Lifestyle, Local business, Reviews

Harveys: Take a look inside Doncaster’s new hairdresser’s

Harveys hairdressers opens today (March 6th) on Silver Street in Doncaster. The new salon offers hair and beauty treatments and I met with manager Gemma find out more about what was on offer.

The hairdressers location was chosen because the building had previously been a salon that was very well regarded in Doncaster. Silver Street is on the brink of a huge regeneration project which Gemma hopes to capitalise on. The salon is a huge, bright space, crisply decorated. Behind the tiled end wall are private rooms for beauticians to work out of.

Downstairs is a small cellar space, that has been stripped back to reveal an incredible brick ceiling. While I got frankly over-excited by the decor, customers will appreciate the barber shop facilities.

All haircare products at Harveys are supplied by Kevin Murphy. This brand prides itself on being organic, with all ingredients responsibly sourced with minimal impact on the environment. Murphy describes his products as ‘skincare for the hair’, they are lightweight formulas containing natural ingredients.

Harveys’ relaxing setting is enhanced by a beautiful fish tank set into the main salon’s wall, something to watch while waiting for hair dye to set! A full introduction to Harveys’ stylists and beauty therapists can be found on their Instagram.

Visitors on Saturday, 9th March 2019, who stay till 5pm can enjoy the Harveys Launch Party. Everyone who attends will be entered in a raffle to win some fantastic prizes. Complimentary drinks, goodie bags, live music, demos and discounts are all available on the night.

Lifestyle, Local business

Vicky’s interview with BBC Radio Sheffield

I made my radio debut, along with my lovely Mum, on Monday 17th December 2018. The opportunity was completely unexpected and here is how it happened:

On Friday, the phone rang. It was a private number so I ignored it. Private numbers mean PPI or ‘our records show you have been involved in a car accident’. If it was important, they’d leave a message.

A few minutes later, a message was left. I listened. It was Rav Sanghera, a producer with BBC Radio Sheffield. He had found my blog on David and Donetta (now removed) about moving to Doncaster and thought I would be a good interviewee for the Monday show, which was about people migrating to South Yorkshire. I googled the details, and ascertained that Rav was a real person, with a real job. I rang back.

A book was being published about refugees who had moved to Sheffield. The radio station wanted to interview other people who had moved nearby, for less harrowing reasons. I had a chat with Rav about how great Doncaster was to live in, and mentioned that my parents moved with me. For those that don’t know, I have Crohn’s Disease and my parents take care of me when I have a relapse.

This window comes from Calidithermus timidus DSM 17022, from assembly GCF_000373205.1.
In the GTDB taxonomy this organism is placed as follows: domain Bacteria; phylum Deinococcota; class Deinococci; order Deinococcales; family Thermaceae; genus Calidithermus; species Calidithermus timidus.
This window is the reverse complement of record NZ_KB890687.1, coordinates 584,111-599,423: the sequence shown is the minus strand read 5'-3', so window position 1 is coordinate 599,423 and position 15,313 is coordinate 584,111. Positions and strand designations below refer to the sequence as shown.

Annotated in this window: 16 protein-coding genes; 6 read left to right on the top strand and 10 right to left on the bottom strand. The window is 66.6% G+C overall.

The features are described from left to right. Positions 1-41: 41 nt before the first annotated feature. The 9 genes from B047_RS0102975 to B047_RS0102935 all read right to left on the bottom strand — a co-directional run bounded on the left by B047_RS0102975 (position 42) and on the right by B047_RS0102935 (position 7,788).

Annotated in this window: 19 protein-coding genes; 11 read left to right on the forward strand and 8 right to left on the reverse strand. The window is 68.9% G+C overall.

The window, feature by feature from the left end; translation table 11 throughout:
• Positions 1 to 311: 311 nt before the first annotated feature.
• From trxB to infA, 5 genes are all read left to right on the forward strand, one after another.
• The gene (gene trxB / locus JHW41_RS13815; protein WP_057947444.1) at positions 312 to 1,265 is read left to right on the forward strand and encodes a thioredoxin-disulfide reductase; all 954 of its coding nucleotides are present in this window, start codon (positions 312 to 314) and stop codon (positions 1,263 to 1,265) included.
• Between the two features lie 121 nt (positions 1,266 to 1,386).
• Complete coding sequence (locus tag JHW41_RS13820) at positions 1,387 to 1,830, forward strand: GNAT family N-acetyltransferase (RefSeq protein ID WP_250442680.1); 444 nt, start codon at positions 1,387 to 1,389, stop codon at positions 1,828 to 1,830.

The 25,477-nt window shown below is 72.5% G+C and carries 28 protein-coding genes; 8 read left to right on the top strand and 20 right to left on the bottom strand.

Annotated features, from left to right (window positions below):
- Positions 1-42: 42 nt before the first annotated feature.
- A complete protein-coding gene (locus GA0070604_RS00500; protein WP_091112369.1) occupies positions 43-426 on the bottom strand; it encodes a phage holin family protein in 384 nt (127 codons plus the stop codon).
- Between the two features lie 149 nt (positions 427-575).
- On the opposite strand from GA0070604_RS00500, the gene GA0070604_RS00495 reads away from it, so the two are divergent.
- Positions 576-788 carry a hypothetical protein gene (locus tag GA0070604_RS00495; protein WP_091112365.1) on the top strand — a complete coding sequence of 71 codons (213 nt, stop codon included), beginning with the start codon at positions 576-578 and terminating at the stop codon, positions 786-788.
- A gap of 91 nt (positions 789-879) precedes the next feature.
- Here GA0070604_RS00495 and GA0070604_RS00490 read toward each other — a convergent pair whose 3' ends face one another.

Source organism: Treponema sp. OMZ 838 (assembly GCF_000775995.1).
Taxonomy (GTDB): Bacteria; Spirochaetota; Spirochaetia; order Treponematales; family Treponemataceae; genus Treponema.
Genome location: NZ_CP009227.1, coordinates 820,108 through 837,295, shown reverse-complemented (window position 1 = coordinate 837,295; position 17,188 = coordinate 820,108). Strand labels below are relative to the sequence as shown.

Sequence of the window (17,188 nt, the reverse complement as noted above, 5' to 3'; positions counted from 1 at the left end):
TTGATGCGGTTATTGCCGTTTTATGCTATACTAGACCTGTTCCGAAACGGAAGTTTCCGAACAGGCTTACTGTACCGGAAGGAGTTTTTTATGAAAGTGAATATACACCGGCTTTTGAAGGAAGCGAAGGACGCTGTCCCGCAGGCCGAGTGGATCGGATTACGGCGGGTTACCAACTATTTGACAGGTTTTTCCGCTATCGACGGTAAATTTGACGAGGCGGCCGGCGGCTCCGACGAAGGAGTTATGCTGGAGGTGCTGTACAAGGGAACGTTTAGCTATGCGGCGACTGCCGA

Rav was interested as to how they had found the move, especially as we are all from down south originally (although we had already moved to York, before Doncaster). I mentioned that my Mum had emigrated to Canada in her twenties, so Doncaster wasn’t such a big leap of faith. We agreed that Mum would be a great interviewee too, so we were both booked on the show.

Carrie Prior, AKA Mum, on the left. We didn’t deliberately match outfits.

I spent the weekend being utterly terrified. For about 4 years I have had really bad social anxiety. I used to absolutely love going to events and meeting new people, and now it fills me with dread. I was so glad that Mum was going with me, else I might have chickened out.

We made it to the studio and everyone was so friendly and welcoming. Rav and the presenter, Rony, are total sweethearts and made us both feel at home. It was just like having a chat in your living room. I managed to rep several awesome Doncaster businesses and not make a total prat out of myself during the section on dialect.

Hearing Mum’s story was really interesting. Even though I knew most of it, it turns out that she was in Canada for 9 years, which was double how long I thought she had spent there. I also didn’t realise that she and her husband (her first one, not my Dad) were totally on their own once they got there, and only had £100 in their pocket. Even in the 1960s, that wasn’t a lot of money! I definitely want to explore Mum’s experiences in greater detail, let me know in the comments below if you would like to know more as well.

You can listen to our interview from 1:09 at the following link (until approximately 16/01/2019):